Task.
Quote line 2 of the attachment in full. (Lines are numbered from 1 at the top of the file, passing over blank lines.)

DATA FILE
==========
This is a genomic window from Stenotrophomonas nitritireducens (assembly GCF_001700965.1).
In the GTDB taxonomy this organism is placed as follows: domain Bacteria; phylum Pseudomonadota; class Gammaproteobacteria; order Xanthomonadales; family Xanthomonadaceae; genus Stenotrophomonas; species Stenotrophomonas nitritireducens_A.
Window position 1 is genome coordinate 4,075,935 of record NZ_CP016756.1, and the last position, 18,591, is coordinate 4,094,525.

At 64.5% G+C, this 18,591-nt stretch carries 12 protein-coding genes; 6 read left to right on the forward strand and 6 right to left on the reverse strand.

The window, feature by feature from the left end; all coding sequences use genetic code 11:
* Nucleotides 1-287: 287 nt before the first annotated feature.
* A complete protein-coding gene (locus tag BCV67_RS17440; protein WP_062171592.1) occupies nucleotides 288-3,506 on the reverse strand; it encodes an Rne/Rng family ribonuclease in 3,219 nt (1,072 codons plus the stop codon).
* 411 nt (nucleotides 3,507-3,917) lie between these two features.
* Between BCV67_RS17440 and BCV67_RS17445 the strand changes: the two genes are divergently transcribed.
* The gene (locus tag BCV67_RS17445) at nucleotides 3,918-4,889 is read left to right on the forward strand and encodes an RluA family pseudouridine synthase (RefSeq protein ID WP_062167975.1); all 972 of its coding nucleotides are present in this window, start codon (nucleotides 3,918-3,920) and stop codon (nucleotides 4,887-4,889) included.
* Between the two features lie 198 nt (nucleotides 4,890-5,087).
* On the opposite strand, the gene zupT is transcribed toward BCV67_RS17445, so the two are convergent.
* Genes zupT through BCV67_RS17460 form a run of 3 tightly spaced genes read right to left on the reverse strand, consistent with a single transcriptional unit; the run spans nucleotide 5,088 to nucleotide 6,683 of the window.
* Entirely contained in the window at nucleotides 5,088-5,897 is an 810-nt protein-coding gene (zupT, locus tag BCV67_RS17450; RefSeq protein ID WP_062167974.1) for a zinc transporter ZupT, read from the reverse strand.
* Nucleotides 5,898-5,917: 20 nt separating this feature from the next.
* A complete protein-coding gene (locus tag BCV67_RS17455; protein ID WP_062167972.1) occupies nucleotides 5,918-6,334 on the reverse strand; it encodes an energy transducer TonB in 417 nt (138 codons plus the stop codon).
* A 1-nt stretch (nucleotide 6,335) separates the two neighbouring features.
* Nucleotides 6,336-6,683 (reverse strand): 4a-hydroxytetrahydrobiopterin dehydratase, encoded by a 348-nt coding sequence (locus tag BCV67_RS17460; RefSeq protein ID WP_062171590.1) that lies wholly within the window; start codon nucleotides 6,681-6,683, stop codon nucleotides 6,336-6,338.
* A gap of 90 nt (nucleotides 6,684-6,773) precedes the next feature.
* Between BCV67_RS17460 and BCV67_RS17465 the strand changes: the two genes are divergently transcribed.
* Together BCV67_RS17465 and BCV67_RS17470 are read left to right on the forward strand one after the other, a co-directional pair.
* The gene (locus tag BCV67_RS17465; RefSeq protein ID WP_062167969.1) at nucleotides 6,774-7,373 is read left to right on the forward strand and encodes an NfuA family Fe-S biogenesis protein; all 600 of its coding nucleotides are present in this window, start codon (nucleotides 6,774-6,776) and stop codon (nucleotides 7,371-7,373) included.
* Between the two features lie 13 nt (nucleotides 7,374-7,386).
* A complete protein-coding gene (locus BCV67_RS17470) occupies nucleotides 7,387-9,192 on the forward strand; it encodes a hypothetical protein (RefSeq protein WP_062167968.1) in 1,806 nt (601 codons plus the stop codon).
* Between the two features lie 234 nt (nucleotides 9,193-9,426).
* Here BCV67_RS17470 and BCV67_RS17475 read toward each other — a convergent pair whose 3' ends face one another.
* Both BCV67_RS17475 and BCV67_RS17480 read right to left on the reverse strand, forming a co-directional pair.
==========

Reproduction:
In the GTDB taxonomy this organism is placed as follows: domain Bacteria; phylum Pseudomonadota; class Gammaproteobacteria; order Xanthomonadales; family Xanthomonadaceae; genus Stenotrophomonas; species Stenotrophomonas nitritireducens_A.